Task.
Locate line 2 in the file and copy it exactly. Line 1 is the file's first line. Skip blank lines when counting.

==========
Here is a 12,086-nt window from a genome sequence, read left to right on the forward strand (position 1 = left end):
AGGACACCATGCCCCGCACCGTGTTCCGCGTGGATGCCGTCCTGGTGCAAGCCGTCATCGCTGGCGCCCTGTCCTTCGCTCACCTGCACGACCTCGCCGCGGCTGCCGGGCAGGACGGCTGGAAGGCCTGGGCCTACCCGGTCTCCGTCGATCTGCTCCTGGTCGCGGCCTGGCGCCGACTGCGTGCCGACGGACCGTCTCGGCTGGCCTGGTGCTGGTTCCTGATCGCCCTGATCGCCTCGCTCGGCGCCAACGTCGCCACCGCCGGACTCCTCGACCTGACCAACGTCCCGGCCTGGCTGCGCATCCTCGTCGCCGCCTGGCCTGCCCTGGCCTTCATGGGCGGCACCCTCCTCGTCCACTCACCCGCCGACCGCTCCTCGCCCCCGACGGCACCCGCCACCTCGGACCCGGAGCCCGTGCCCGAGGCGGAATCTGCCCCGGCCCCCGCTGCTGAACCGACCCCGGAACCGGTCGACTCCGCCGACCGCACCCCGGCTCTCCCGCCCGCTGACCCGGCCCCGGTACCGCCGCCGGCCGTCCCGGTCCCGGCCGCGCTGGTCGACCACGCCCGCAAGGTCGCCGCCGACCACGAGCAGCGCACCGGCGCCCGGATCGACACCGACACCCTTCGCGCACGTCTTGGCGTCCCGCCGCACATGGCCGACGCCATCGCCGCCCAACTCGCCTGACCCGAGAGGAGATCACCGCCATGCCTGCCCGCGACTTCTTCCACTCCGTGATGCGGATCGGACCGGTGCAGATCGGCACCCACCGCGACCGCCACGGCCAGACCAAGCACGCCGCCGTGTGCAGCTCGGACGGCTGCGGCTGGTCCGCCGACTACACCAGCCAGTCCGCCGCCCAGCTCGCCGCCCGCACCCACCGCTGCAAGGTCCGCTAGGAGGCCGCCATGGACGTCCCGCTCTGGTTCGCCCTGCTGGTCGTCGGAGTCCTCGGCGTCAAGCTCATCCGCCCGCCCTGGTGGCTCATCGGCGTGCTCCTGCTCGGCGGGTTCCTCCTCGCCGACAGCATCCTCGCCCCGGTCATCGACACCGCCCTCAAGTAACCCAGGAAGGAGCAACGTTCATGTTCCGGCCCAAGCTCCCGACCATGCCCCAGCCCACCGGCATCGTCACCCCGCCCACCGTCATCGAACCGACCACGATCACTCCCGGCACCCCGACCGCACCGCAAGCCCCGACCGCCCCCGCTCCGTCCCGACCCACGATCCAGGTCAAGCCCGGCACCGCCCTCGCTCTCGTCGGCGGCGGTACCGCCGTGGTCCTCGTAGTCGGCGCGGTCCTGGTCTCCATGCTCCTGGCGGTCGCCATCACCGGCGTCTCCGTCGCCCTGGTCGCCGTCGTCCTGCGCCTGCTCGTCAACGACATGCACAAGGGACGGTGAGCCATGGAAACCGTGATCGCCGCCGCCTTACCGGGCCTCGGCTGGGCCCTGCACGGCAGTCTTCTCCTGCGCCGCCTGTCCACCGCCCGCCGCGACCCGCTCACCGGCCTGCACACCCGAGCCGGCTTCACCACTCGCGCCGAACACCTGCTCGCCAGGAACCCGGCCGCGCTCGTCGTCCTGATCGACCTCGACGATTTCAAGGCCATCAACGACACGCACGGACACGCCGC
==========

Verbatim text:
AGGACACCATGCCCCGCACCGTGTTCCGCGTGGATGCCGTCCTGGTGCAAGCCGTCATCGCTGGCGCCCTGTCCTTCGCTCACCTGCACGACCTCGCCGCGGCTGCCGGGCAGGACGGCTGGAAGGCCTGGGCCTACCCGGTCTCCGTCGATCTGCTCCTGGTCGCGGCCTGGCGCCGACTGCGTGCCGACGGACCGTCTCGGCTGGCCTGGTGCTGGTTCCTGATCGCCCTGATCGCCTCGCTCGGCGCCAACGTCGCCACCGCCGGACTCCTCGACCTGACCAACGTCCCGGCCTGGCTGCGCATCCTCGTCGCCGCCTGGCCTGCCCTGGCCTTCATGGGCGGCACCCTCCTCGTCCACTCACCCGCCGACCGCTCCTCGCCCCCGACGGCACCCGCCACCTCGGACCCGGAGCCCGTGCCCGAGGCGGAATCTGCCCCGGCCCCCGCTGCTGAACCGACCCCGGAACCGGTCGACTCCGCCGACCGCACCCCGGCTCTCCCGCCCGCTGACCCGGCCCCGGTACCGCCGCCGGCCGTCCCGGTCCCGGCCGCGCTGGTCGACCACGCCCGCAAGGTCGCCGCCGACCACGAGCAGCGCACCGGCGCCCGGATCGACACCGACACCCTTCGCGCACGTCTTGGCGTCCCGCCGCACATGGCCGACGCCATCGCCGCCCAACTCGCCTGACCCGAGAGGAGATCACCGCCATGCCTGCCCGCGACTTCTTCCACTCCGTGATGCGGATCGGACCGGTGCAGATCGGCACCCACCGCGACCGCCACGGCCAGACCAAGCACGCCGCCGTGTGCAGCTCGGACGGCTGCGGCTGGTCCGCCGACTACACCAGCCAGTCCGCCGCCCAGCTCGCCGCCCGCACCCACCGCTGCAAGGTCCGCTAGGAGGCCGCCATGGACGTCCCGCTCTGGTTCGCCCTGCTGGTCGTCGGAGTCCTCGGCGTCAAGCTCATCCGCCCGCCCTGGTGGCTCATCGGCGTGCTCCTGCTCGGCGGGTTCCTCCTCGCCGACAGCATCCTCGCCCCGGTCATCGACACCGCCCTCAAGTAACCCAGGAAGGAGCAACGTTCATGTTCCGGCCCAAGCTCCCGACCATGCCCCAGCCCACCGGCATCGTCACCCCGCCCACCGTCATCGAACCGACCACGATCACTCCCGGCACCCCGACCGCACCGCAAGCCCCGACCGCCCCCGCTCCGTCCCGACCCACGATCCAGGTCAAGCCCGGCACCGCCCTCGCTCTCGTCGGCGGCGGTACCGCCGTGGTCCTCGTAGTCGGCGCGGTCCTGGTCTCCATGCTCCTGGCGGTCGCCATCACCGGCGTCTCCGTCGCCCTGGTCGCCGTCGTCCTGCGCCTGCTCGTCAACGACATGCACAAGGGACGGTGAGCCATGGAAACCGTGATCGCCGCCGCCTTACCGGGCCTCGGCTGGGCCCTGCACGGCAGTCTTCTCCTGCGCCGCCTGTCCACCGCCCGCCGCGACCCGCTCACCGGCCTGCACACCCGAGCCGGCTTCACCACTCGCGCCGAACACCTGCTCGCCAGGAACCCGGCCGCGCTCGTCGTCCTGATCGACCTCGACGATTTCAAGGCCATCAACGACACGCACGGACACGCCGC